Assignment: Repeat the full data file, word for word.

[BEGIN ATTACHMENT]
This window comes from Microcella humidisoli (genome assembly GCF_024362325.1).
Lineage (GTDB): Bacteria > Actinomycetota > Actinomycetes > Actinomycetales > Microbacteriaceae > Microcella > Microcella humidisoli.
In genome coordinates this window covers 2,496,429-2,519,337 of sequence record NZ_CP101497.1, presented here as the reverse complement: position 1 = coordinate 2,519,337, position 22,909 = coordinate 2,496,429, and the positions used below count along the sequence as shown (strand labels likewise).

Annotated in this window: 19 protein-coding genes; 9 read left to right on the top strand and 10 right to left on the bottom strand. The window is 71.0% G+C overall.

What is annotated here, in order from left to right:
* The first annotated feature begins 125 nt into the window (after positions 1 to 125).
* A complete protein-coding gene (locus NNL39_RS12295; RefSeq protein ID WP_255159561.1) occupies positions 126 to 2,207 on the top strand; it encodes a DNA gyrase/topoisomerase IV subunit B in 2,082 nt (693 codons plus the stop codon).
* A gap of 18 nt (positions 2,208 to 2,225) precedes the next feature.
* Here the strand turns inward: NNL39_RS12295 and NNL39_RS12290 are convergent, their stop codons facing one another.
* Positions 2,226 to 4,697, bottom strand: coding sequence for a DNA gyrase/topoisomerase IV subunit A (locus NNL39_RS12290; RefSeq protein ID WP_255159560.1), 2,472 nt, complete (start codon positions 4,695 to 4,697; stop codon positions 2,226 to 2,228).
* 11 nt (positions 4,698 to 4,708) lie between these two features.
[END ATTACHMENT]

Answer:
This window comes from Microcella humidisoli (genome assembly GCF_024362325.1).
Lineage (GTDB): Bacteria > Actinomycetota > Actinomycetes > Actinomycetales > Microbacteriaceae > Microcella > Microcella humidisoli.
In genome coordinates this window covers 2,496,429-2,519,337 of sequence record NZ_CP101497.1, presented here as the reverse complement: position 1 = coordinate 2,519,337, position 22,909 = coordinate 2,496,429, and the positions used below count along the sequence as shown (strand labels likewise).

Annotated in this window: 19 protein-coding genes; 9 read left to right on the top strand and 10 right to left on the bottom strand. The window is 71.0% G+C overall.

What is annotated here, in order from left to right:
* The first annotated feature begins 125 nt into the window (after positions 1 to 125).
* A complete protein-coding gene (locus NNL39_RS12295; RefSeq protein ID WP_255159561.1) occupies positions 126 to 2,207 on the top strand; it encodes a DNA gyrase/topoisomerase IV subunit B in 2,082 nt (693 codons plus the stop codon).
* A gap of 18 nt (positions 2,208 to 2,225) precedes the next feature.
* Here the strand turns inward: NNL39_RS12295 and NNL39_RS12290 are convergent, their stop codons facing one another.
* Positions 2,226 to 4,697, bottom strand: coding sequence for a DNA gyrase/topoisomerase IV subunit A (locus NNL39_RS12290; RefSeq protein ID WP_255159560.1), 2,472 nt, complete (start codon positions 4,695 to 4,697; stop codon positions 2,226 to 2,228).
* 11 nt (positions 4,698 to 4,708) lie between these two features.